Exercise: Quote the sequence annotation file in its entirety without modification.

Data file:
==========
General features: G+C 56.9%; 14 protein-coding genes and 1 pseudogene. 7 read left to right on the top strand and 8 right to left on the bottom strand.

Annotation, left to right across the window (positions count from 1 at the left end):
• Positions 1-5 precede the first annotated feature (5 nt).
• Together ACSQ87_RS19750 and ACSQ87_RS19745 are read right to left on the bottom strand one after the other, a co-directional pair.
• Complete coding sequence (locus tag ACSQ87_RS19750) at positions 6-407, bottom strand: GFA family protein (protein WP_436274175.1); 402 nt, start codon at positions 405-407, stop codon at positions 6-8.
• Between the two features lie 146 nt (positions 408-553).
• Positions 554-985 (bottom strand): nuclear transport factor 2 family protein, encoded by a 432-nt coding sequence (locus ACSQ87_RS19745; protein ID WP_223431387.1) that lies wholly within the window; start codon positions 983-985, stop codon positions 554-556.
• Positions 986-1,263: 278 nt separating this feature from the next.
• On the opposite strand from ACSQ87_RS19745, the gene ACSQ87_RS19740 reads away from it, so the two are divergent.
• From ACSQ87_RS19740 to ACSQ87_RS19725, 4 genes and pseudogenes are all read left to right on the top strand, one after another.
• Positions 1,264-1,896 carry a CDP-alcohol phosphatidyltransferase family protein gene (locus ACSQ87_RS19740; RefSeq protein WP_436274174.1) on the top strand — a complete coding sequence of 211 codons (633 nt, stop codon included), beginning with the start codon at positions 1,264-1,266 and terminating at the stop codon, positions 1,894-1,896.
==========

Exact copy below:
General features: G+C 56.9%; 14 protein-coding genes and 1 pseudogene. 7 read left to right on the top strand and 8 right to left on the bottom strand.

Annotation, left to right across the window (positions count from 1 at the left end):
• Positions 1-5 precede the first annotated feature (5 nt).
• Together ACSQ87_RS19750 and ACSQ87_RS19745 are read right to left on the bottom strand one after the other, a co-directional pair.
• Complete coding sequence (locus tag ACSQ87_RS19750) at positions 6-407, bottom strand: GFA family protein (protein WP_436274175.1); 402 nt, start codon at positions 405-407, stop codon at positions 6-8.
• Between the two features lie 146 nt (positions 408-553).
• Positions 554-985 (bottom strand): nuclear transport factor 2 family protein, encoded by a 432-nt coding sequence (locus ACSQ87_RS19745; protein ID WP_223431387.1) that lies wholly within the window; start codon positions 983-985, stop codon positions 554-556.
• Positions 986-1,263: 278 nt separating this feature from the next.
• On the opposite strand from ACSQ87_RS19745, the gene ACSQ87_RS19740 reads away from it, so the two are divergent.
• From ACSQ87_RS19740 to ACSQ87_RS19725, 4 genes and pseudogenes are all read left to right on the top strand, one after another.
• Positions 1,264-1,896 carry a CDP-alcohol phosphatidyltransferase family protein gene (locus ACSQ87_RS19740; RefSeq protein WP_436274174.1) on the top strand — a complete coding sequence of 211 codons (633 nt, stop codon included), beginning with the start codon at positions 1,264-1,266 and terminating at the stop codon, positions 1,894-1,896.